I confess I exhaled as well. After all, one year ago the Governor had declared in his State of the State that there would be infrastructure developed and a Hut to Hut program installed in the Boreas Ponds tract. Rumors of a long “Wild Forest corridor” to allow biking far to the north of the Ponds abounded. Wilderness advocates had dodged a bullet, it seemed. A Solomon-like compromise of Wilderness and Wild Forest access to the Ponds had been reached, or so it seemed. » Continue Reading.


Monday, January 22, 2018

State’s Frontier Town Plan Missing Key Transportation Piece

frontier townLast Thursday the Adirondack Park Agency (APA) approved New York State’s plan to build a 91-site camping, equestrian and day use area at the site of the former Frontier Town in North Hudson.

This is the first part of a multi-part strategy to develop the entire site into a gateway with a mix of private and public amenities, businesses and recreational assets. » Continue Reading.


Monday, January 22, 2018

Women’s GPS, Map, Compass, Training Set For Tupper

bow wilderness campingBecoming an Outdoors-Woman (BOW) instructors Sheila Young and Lynn Malerba are offering map, compass, and GPS training classes for women.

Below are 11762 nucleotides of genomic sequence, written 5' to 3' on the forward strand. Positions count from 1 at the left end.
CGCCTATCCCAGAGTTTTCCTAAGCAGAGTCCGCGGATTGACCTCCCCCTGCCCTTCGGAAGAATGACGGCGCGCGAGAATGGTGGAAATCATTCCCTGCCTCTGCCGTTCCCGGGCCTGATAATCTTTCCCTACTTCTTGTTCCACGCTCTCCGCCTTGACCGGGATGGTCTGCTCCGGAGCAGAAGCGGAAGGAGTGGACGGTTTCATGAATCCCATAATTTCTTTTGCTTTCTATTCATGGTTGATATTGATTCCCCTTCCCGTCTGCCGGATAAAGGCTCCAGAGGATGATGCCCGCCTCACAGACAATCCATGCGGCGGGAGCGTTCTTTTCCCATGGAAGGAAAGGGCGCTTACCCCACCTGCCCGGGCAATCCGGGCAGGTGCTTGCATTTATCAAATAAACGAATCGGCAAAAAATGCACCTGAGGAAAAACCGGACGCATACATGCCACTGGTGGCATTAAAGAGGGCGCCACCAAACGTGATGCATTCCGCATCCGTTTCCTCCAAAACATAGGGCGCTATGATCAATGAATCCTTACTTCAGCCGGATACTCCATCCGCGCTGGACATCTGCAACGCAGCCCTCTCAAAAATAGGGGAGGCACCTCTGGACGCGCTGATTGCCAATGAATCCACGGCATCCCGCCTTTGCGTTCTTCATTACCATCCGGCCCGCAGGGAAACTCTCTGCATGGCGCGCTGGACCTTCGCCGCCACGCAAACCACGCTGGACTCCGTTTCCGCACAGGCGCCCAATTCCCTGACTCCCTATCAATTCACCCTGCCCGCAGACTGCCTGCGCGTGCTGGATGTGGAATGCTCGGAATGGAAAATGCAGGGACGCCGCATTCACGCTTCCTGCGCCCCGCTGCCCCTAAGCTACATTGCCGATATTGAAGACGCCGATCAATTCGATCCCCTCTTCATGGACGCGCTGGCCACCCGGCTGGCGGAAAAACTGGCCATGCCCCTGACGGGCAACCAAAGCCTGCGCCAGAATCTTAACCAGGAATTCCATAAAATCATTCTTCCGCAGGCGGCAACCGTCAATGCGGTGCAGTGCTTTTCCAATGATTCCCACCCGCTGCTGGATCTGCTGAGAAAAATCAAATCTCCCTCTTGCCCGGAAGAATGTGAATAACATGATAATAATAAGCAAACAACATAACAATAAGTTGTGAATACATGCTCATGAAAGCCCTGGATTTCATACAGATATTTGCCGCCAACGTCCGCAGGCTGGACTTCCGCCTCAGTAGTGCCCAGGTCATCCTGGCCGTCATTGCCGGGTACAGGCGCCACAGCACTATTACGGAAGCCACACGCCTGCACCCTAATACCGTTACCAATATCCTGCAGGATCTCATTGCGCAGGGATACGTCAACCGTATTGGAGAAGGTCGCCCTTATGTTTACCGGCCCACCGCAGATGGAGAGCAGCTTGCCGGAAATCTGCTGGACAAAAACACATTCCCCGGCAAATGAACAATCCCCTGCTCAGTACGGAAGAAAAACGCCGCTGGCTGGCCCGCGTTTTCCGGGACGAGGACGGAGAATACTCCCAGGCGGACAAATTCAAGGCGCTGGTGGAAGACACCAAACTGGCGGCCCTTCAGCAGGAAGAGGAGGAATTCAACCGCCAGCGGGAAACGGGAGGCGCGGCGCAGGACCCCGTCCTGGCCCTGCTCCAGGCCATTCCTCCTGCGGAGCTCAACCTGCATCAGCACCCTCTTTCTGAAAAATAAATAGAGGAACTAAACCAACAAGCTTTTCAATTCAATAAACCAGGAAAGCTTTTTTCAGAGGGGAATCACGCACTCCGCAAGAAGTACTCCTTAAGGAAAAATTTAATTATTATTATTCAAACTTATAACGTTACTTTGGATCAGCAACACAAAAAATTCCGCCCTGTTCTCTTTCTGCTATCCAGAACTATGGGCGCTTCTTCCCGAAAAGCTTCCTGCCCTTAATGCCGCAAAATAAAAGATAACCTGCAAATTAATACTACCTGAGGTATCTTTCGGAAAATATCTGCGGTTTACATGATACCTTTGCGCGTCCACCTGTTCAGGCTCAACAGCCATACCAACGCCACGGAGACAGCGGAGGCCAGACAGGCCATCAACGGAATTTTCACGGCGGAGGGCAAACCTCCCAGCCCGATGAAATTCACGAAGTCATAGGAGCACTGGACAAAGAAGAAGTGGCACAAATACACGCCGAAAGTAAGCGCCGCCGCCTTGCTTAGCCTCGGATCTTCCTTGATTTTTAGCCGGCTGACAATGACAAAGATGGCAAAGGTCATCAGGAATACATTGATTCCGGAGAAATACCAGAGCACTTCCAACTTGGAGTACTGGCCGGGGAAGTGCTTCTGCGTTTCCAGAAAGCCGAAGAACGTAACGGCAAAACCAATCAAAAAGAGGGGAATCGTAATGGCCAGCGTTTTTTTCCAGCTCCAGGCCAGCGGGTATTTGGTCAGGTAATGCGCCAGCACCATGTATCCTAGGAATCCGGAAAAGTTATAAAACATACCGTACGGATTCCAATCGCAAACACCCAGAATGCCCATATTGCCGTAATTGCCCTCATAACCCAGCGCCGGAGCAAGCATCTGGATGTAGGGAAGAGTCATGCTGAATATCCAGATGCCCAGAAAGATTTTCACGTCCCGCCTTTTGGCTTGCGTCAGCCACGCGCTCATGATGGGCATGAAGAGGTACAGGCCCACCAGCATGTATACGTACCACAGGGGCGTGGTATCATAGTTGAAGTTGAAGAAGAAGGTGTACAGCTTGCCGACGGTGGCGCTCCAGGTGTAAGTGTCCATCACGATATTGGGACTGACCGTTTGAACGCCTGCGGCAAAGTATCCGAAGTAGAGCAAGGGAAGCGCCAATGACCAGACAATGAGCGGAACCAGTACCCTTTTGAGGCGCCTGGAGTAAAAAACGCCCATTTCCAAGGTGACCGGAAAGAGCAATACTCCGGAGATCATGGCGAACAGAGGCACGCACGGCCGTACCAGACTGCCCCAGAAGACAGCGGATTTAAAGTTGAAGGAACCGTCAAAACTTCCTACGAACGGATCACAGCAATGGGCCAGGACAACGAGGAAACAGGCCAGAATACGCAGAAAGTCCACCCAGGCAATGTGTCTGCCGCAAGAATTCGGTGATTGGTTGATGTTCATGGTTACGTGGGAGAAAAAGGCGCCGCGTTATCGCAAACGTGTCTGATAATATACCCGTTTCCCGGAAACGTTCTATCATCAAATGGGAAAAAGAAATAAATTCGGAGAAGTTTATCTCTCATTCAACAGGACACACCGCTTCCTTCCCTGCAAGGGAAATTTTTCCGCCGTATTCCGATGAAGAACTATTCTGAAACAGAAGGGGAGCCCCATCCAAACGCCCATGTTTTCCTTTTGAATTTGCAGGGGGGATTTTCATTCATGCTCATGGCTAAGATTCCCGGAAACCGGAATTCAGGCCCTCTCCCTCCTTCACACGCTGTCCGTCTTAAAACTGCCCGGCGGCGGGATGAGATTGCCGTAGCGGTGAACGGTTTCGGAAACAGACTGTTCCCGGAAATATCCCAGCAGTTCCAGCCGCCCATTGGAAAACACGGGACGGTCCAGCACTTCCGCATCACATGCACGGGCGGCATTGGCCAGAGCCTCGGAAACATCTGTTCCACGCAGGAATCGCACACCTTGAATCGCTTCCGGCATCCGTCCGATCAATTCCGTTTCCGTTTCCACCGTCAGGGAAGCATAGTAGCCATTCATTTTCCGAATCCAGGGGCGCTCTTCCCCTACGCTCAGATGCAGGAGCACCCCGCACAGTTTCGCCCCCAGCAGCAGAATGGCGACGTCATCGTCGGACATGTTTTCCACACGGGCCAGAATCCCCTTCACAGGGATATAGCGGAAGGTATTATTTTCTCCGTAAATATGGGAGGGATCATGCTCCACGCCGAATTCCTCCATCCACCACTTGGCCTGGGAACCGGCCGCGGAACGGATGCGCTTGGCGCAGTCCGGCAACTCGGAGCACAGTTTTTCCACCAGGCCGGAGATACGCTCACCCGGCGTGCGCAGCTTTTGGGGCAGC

The classes, called Nav 202, are a 2.5-day, women-only, introductory, hands-on course focusing on navigation techniques using a GPS, USGS map, orienteering compass, and Garmin BaseCamp digital mapping program.

All classes take place February 23-25, 2018 in Tupper Lake. » Continue Reading.


Monday, January 22, 2018

Blood In The Snow Leads To Warren County Charges

ECOs Nicols and Brassard with the buck and crossbowAccording to a press announcement sent by the New York State Department of Environmental Conservation. On the night of Jan. 8, Environmental Conservation Officer Alan Brassard received a call from New York State Trooper Bryan McCormack who was at a complaint in the town of Chester with Warren County Deputy Adam Hurlburt. According to DEC, the Warren County Sheriff’s Department had received a complaint from a couple that had found a dead buck in their backyard. » Continue Reading.


Friday, January 19, 2018

Recent Adirondack Forest Ranger Missions

DEC Forest RangerNew York State Department of Environmental Conservation Forest Rangers respond to search and rescue incidents in the Adirondacks. Working with other state agencies, local emergency response organizations and volunteer search and rescue groups, Forest Rangers locate and extract lost, injured or distressed people from the Adirondack backcountry.

What follows is a report, prepared by DEC, of recent missions carried out by Forest Rangers in the Adirondacks. » Continue Reading.


Wednesday, January 17, 2018

Hurricane Mtn Fire Tower’s 2017 Season Recap

Summit Steward Jonathan TrzepkowskiHurricane Mountain’s fire tower continued to benefit in 2017 from a strong partnership between dedicated community volunteers and the state Department of Environmental Conservation.

The tower restoration project also attracted generous financial support from the 46er Trust and daughters of the Longware family that organized the “Save the Tower” Campaign back in the early 2000’s. » Continue Reading.